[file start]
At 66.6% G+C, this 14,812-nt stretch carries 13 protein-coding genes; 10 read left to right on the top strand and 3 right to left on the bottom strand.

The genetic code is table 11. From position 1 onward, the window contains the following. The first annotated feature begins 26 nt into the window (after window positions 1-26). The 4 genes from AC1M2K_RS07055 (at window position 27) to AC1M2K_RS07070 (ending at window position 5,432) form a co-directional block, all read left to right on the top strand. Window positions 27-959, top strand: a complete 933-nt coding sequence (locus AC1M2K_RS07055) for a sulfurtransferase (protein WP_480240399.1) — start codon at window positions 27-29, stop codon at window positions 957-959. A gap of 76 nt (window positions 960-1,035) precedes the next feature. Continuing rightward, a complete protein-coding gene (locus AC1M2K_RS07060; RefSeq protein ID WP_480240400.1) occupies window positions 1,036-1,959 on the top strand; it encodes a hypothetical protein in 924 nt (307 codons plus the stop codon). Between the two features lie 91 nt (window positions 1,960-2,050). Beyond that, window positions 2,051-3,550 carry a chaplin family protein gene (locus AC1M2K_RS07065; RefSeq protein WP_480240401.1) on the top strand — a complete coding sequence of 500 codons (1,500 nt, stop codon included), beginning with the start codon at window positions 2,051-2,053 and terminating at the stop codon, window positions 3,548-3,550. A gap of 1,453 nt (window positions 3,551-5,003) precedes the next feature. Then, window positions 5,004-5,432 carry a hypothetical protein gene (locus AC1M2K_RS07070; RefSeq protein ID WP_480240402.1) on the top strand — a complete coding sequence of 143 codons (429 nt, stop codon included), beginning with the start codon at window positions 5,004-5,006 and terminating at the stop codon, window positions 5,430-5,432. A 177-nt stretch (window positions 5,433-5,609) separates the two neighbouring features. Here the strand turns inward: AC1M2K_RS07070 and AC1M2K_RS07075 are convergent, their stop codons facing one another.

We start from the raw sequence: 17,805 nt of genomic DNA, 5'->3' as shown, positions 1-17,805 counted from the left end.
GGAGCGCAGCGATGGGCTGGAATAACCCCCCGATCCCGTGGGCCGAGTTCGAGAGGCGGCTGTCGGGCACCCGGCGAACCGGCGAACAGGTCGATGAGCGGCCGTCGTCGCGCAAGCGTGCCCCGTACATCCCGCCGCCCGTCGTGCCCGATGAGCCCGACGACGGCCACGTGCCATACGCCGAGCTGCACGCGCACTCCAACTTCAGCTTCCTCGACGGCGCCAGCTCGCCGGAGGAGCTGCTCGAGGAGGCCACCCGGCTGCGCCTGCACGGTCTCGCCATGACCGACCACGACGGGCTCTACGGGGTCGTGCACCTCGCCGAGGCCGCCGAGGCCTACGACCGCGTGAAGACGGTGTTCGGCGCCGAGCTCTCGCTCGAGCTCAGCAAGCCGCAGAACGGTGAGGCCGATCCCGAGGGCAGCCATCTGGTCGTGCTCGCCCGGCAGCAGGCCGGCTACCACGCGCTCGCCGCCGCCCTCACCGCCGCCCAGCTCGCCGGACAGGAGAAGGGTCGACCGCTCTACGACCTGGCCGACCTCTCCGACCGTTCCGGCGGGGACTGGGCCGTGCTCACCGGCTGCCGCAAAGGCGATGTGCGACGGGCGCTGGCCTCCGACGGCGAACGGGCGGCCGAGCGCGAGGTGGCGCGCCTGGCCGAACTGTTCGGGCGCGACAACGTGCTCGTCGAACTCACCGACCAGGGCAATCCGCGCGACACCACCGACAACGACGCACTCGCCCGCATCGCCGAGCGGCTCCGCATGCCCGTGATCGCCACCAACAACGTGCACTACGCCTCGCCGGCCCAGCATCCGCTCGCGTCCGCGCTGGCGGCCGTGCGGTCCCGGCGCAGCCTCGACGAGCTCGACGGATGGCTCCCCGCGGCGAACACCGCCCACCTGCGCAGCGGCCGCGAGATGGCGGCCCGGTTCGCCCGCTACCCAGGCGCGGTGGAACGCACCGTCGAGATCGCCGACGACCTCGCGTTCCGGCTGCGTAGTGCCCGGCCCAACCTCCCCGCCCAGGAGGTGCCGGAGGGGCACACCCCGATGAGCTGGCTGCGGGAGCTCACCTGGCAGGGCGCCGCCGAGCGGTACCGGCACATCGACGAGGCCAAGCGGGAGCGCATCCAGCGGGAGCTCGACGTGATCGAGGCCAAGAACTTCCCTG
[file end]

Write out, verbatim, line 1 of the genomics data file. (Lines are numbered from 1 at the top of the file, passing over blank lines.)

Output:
At 66.6% G+C, this 14,812-nt stretch carries 13 protein-coding genes; 10 read left to right on the top strand and 3 right to left on the bottom strand.